The United States is a country that embraces excess. Americans have the biggest cars, the biggest houses, and, according to the latest report from the Organisation for Economic Co-operation and Development (OECD), the biggest bodies. We also express our work-hard-play-hard attitude in the way we imbibe; according to the National Council on Alcoholism and Drug Dependence (NCADD), approximately 17.6 million people, or one in every 12 adults, suffer from alcohol abuse or independence. During Alcohol Awareness Month, activists, organizations and government institutions are looking to spread awareness about the unhealthy relationships many Americans have with alcohol.
To clarify: alcoholism, otherwise known as alcohol dependence, is not the same as alcohol abuse. According to the U.S. National Library of Medicine, alcoholism is defined as having signs of physical addiction to alcohol and continuing to drink, despite problems with physical health. Alcohol abuse is “when your drinking leads to problems, but not physical addiction.”
In addition to the high number of American alcoholics, another cause for worry is the number of American adults who binge drink, a public health concern that many see as exclusive to rowdy college students. Not so, according to the CDC: around 38 million American adults, many of them well out of college, binge drink around four times a month, increasing their chances of crashing their cars, engaging in violent behavior, and committing suicide. Those who are dependent on alcohol, or abuse alcohol, are also at higher risk of developing a slew of chronic diseases, neurological impairments, and social problems, including dementia, stroke, myocardial infarction, cardiomyopathy, depression, cancer, liver diseases, and gastrointestinal problems.
How Much is Too Much?
Turns out that “too much” is a lot less than most people would assume. A woman consuming four drinks over two hours would be binge drinking, according to The National Institute on Alcohol Abuse and Alcoholism (NIAAA). For a man the limit is six drinks over the same time period. So, if you polish off a six-pack by yourself while watching a football game, you could well be binge drinking. So how are you supposed to know whether your relationship to alcohol is unhealthy or not?
Though it may sometimes be hard for people to distinguish whether or not their imbibing habits are healthy, Daniel Bober, DO, a psychiatrist and addiction specialist in Hollywood, FL, says to look out for these signs of alcohol abuse:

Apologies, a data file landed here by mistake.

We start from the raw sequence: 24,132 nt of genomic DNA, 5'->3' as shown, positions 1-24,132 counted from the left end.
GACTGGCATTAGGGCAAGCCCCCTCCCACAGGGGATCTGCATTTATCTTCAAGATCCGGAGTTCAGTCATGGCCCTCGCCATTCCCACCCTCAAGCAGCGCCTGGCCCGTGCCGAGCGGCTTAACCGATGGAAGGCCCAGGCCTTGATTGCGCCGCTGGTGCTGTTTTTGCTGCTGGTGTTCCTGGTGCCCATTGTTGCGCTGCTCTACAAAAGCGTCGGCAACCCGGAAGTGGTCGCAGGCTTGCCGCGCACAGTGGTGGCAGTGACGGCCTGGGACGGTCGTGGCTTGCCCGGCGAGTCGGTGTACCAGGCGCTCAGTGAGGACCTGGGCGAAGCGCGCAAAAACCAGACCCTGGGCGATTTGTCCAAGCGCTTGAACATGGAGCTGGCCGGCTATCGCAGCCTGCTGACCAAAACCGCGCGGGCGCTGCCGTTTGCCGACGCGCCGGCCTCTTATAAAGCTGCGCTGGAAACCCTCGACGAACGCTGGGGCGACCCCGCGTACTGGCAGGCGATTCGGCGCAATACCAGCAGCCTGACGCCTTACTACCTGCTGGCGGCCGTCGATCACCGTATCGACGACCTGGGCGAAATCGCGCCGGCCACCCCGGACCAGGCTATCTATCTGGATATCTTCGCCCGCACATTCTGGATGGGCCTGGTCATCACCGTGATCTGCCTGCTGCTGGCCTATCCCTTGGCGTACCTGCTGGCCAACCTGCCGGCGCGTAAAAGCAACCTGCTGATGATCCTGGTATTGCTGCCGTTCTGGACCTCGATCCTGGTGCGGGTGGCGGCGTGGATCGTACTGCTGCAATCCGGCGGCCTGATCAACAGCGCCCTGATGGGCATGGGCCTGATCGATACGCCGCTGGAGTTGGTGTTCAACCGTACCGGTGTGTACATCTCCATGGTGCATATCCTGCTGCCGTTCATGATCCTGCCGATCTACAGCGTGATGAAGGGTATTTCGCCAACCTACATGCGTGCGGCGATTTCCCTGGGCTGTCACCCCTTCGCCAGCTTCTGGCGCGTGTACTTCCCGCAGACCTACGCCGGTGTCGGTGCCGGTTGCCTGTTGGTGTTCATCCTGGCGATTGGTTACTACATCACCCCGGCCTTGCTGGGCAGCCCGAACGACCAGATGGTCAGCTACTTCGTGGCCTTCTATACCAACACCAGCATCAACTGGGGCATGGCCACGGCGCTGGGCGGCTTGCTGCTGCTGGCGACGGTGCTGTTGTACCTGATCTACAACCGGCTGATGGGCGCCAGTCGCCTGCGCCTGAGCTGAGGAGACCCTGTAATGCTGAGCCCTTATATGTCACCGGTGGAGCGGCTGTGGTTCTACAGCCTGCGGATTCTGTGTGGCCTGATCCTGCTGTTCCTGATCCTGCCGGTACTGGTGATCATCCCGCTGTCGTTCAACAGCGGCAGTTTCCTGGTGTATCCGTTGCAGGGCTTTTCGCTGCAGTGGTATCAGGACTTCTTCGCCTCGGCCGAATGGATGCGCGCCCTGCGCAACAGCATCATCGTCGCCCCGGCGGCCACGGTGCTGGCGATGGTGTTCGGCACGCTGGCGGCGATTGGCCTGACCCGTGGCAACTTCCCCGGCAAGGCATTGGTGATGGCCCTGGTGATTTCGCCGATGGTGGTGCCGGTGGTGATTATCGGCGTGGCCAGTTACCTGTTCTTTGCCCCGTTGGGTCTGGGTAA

- Memory lapses after heavy drinking
- Needing more and more alcohol to feel “drunk”
- Feeling sick after not having a drink for a while (nausea, vomiting, tremors)
- Alcohol-related illnesses such as alcoholic liver disease.
According to the U.S. National Library of Medicine, symptoms of alcoholism include:
- Continuing to drink, even when health, work, or family are being harmed
- Drinking alone
- Becoming violent when drinking
- Hostile behavior when asked about drinking
- Inability to control the amount of alcohol intake
- Making excuses to drink
- Missing work or school
- Needing alcohol to get through the day
- Neglecting to eat or eating poorly
- Attempts to hide alcohol use
But knowing the signs doesn’t necessarily mean an alcoholic or someone who abuses alcohol is on the road to recovery. According to Dr. Bober, “Alcoholics lack the ability to see their personal drinking patterns as a destructive force. In many cases, their judgment and insight are skewed.”
Barbara, whose name has been changed at her request, says that it took her a long time to realize that she had a problem. “My mom went to rehab for her drinking when I was fourteen. I knew I drank a lot, but my mantra was ‘I’ll stop when I’m older. I’m too young to be a drunk.’” Her story is echoed in the words of Gary Goldstein, a former in recovery who is now a motivational speaker: “It took a prison sentence to finally get me to admit that I had a disease, and needed help with my addiction.”
John, who is in recovery and whose name has also been changed, said that for him, there was no external wake-up call. “Most people believe you need to hit ‘rock bottom’ in order to stop. I don’t. I hit rock bottom and went out and got a chisel; I ended up homeless and still couldn’t stop drinking.”